Cubism, Collage & Rejecting Realism
Picasso and Braques
Cubism is an early-20th-century avant-garde art movement that revolutionized European painting and sculpture, and inspired related movements in music,literature and architecture. Cubism has been considered the most influential art movement of the 20th century. The term is broadly used in association with a wide variety of art produced in Paris (Montmartre, Montparnasse and Puteaux) during the 1910s and extending through the 1920s.
The movement was pioneered by Georges Braque and Pablo Picasso, joined by Jean Metzinger, Albert Gleizes, Robert Delaunay, Henri Le Fauconnier,Fernand Léger and Juan Gris. A primary influence that led to Cubism was the representation of three-dimensional form in the late works of Paul Cézanne. A retrospective of Cézanne's paintings had been held at the Salon d'Automne of 1904, current works were displayed at the 1905 and 1906 Salon d'Automne, followed by two commemorative retrospectives after his death in 1907.
In Cubist artwork, objects are analyzed, broken up and reassembled in an abstracted form—instead of depicting objects from one viewpoint, the artist depicts the subject from a multitude of viewpoints to represent the subject in a greater context.
The impact of Cubism was far-reaching and wide-ranging. Cubism spread rapidly across the globe and in doing so evolved to greater or lesser extent. In essence, Cubism was the starting point of an evolutionary processes that produced diversity; it was the antecedent of diverse art movements.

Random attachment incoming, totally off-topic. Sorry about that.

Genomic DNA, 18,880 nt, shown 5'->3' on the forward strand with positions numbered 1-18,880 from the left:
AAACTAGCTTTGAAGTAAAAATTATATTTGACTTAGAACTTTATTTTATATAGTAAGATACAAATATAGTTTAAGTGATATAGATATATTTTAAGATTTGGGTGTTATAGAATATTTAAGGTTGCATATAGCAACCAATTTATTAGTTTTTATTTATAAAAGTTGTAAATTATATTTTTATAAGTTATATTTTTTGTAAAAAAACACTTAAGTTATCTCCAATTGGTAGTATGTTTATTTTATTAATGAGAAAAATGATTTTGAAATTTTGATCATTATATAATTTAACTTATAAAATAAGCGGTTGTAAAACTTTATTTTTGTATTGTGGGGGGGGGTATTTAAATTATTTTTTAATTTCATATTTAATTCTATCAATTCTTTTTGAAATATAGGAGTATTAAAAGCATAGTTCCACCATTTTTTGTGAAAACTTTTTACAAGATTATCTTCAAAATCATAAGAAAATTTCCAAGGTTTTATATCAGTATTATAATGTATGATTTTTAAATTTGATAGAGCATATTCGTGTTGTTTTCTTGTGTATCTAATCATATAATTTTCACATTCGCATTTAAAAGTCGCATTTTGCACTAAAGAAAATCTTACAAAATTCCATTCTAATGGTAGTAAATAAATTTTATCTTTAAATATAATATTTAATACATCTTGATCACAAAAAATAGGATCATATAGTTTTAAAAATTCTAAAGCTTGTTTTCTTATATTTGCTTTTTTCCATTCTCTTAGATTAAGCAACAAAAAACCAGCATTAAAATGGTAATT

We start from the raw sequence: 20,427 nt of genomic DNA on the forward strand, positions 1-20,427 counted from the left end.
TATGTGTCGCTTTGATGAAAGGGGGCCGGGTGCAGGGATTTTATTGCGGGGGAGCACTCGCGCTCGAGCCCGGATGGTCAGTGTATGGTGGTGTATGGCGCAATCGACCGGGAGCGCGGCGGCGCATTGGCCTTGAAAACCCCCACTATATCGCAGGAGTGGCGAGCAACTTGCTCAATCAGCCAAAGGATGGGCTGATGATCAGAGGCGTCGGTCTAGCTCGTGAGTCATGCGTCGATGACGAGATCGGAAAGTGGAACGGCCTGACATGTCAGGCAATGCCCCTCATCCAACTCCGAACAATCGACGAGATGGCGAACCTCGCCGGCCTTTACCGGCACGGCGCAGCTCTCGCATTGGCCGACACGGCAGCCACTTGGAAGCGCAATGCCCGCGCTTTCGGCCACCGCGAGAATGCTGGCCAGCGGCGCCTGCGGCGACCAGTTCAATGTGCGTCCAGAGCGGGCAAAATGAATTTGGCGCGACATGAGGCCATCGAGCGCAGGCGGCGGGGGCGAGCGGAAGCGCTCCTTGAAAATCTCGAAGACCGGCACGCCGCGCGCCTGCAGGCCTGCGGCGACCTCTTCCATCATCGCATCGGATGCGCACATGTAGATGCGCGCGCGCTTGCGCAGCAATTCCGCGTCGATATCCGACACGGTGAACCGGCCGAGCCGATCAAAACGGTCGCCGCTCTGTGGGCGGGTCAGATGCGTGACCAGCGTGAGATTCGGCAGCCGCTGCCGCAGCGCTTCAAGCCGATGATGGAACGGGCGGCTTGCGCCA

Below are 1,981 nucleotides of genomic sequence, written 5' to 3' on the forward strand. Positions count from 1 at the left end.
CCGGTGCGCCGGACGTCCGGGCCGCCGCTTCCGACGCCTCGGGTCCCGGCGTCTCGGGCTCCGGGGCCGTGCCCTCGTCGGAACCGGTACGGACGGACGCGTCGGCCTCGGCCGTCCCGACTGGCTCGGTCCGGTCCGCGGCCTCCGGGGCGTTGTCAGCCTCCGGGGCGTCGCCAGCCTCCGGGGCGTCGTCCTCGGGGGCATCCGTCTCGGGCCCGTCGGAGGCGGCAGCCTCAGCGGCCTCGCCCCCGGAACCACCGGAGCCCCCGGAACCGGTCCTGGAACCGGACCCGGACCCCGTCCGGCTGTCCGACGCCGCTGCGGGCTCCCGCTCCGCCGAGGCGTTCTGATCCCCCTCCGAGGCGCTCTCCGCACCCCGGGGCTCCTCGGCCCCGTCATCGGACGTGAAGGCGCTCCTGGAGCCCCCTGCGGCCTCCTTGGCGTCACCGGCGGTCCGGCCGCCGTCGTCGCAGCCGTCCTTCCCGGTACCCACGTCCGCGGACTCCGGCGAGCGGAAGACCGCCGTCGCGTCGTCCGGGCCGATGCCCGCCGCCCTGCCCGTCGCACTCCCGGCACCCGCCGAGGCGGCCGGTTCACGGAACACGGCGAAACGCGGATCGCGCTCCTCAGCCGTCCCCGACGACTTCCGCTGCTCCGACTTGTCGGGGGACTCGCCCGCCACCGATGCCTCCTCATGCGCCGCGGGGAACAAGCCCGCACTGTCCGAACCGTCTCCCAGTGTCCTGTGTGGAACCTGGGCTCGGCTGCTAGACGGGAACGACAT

- Cubism was invented around 1907 in Paris by Pablo Picasso and Georges Braque.
- Cubism was the first abstract style of modern art.
- A Cubist painting ignores the traditions of perspective drawing and shows you many views of a subject at one time.
- The Cubists introduced collage into painting.
- The Cubists were influenced by art from other cultures, particularly African masks.
- There are two distinct phases of the Cubist Style: Analytical Cubism (pre 1912) and Synthetic Cubism (post 1912)
Cubism was invented around 1907 in Paris by Pablo Picasso and Georges Braque. It was the first abstract style of modern art. Cubist paintings ignore the traditions of perspective drawing and show you many views of a subject at one time. The Cubists believed that the traditions of Western art had become exhausted and to revitalize their work, they drew on the expressive energy of art from other cultures, particularly African art.
There are two distinct phases of the Cubist style: Analytical Cubism (pre 1912) and Synthetic Cubism (post 1912). Cubism influenced many other styles of modern art includingExpressionism, Futurism, Orphism, Vorticism, Suprematism, Constructivism and De Stijl. Other notable artists associated with Cubism were Juan Gris, Fernand Leger, Robert Delaunay, Albert Gleizes, Jean Metzinger, Louis Marcoussis and Marie Laurencin.